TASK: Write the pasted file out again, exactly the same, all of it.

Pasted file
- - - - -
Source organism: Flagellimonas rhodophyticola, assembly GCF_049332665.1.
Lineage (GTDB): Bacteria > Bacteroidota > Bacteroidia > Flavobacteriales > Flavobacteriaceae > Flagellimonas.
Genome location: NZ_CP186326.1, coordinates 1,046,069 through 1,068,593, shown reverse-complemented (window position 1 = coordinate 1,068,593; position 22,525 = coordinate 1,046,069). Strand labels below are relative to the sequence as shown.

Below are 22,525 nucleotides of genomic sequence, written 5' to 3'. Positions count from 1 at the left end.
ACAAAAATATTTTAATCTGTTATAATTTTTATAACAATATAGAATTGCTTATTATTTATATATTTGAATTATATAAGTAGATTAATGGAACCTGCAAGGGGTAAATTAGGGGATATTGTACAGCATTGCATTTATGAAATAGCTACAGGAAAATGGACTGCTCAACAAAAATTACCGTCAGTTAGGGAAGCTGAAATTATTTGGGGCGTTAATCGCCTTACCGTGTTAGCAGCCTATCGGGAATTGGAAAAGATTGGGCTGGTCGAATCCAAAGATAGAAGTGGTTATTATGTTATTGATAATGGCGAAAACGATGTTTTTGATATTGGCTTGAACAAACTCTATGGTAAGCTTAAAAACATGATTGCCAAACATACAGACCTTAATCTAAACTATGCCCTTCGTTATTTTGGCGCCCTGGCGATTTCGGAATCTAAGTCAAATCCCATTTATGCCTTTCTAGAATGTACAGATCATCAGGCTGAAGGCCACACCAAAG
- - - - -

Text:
Source organism: Flagellimonas rhodophyticola, assembly GCF_049332665.1.
Lineage (GTDB): Bacteria > Bacteroidota > Bacteroidia > Flavobacteriales > Flavobacteriaceae > Flagellimonas.
Genome location: NZ_CP186326.1, coordinates 1,046,069 through 1,068,593, shown reverse-complemented (window position 1 = coordinate 1,068,593; position 22,525 = coordinate 1,046,069). Strand labels below are relative to the sequence as shown.

Below are 22,525 nucleotides of genomic sequence, written 5' to 3'. Positions count from 1 at the left end.
ACAAAAATATTTTAATCTGTTATAATTTTTATAACAATATAGAATTGCTTATTATTTATATATTTGAATTATATAAGTAGATTAATGGAACCTGCAAGGGGTAAATTAGGGGATATTGTACAGCATTGCATTTATGAAATAGCTACAGGAAAATGGACTGCTCAACAAAAATTACCGTCAGTTAGGGAAGCTGAAATTATTTGGGGCGTTAATCGCCTTACCGTGTTAGCAGCCTATCGGGAATTGGAAAAGATTGGGCTGGTCGAATCCAAAGATAGAAGTGGTTATTATGTTATTGATAATGGCGAAAACGATGTTTTTGATATTGGCTTGAACAAACTCTATGGTAAGCTTAAAAACATGATTGCCAAACATACAGACCTTAATCTAAACTATGCCCTTCGTTATTTTGGCGCCCTGGCGATTTCGGAATCTAAGTCAAATCCCATTTATGCCTTTCTAGAATGTACAGATCATCAGGCTGAAGGCCACACCAAAG